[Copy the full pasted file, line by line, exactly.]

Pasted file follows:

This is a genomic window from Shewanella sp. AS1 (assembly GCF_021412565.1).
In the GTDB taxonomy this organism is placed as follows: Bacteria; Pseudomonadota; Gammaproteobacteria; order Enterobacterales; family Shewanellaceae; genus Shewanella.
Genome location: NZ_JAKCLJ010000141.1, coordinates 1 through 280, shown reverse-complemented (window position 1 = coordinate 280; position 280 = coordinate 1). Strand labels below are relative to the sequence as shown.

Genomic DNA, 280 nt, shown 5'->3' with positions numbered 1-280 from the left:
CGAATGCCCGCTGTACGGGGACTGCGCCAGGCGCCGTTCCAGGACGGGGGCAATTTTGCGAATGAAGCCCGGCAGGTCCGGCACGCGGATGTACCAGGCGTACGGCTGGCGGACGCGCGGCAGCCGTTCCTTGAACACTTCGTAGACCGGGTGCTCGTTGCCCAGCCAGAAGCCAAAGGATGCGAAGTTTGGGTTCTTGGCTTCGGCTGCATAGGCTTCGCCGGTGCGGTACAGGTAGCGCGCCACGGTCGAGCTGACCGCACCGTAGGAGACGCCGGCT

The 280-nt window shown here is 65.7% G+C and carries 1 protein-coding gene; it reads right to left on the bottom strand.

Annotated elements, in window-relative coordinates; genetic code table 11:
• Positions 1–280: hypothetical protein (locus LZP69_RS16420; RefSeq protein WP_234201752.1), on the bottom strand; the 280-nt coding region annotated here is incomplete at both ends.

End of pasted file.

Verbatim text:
This is a genomic window from Shewanella sp. AS1 (assembly GCF_021412565.1).
In the GTDB taxonomy this organism is placed as follows: Bacteria; Pseudomonadota; Gammaproteobacteria; order Enterobacterales; family Shewanellaceae; genus Shewanella.
Genome location: NZ_JAKCLJ010000141.1, coordinates 1 through 280, shown reverse-complemented (window position 1 = coordinate 280; position 280 = coordinate 1). Strand labels below are relative to the sequence as shown.

Genomic DNA, 280 nt, shown 5'->3' with positions numbered 1-280 from the left:
CGAATGCCCGCTGTACGGGGACTGCGCCAGGCGCCGTTCCAGGACGGGGGCAATTTTGCGAATGAAGCCCGGCAGGTCCGGCACGCGGATGTACCAGGCGTACGGCTGGCGGACGCGCGGCAGCCGTTCCTTGAACACTTCGTAGACCGGGTGCTCGTTGCCCAGCCAGAAGCCAAAGGATGCGAAGTTTGGGTTCTTGGCTTCGGCTGCATAGGCTTCGCCGGTGCGGTACAGGTAGCGCGCCACGGTCGAGCTGACCGCACCGTAGGAGACGCCGGCT

The 280-nt window shown here is 65.7% G+C and carries 1 protein-coding gene; it reads right to left on the bottom strand.

Annotated elements, in window-relative coordinates; genetic code table 11:
• Positions 1–280: hypothetical protein (locus LZP69_RS16420; RefSeq protein WP_234201752.1), on the bottom strand; the 280-nt coding region annotated here is incomplete at both ends.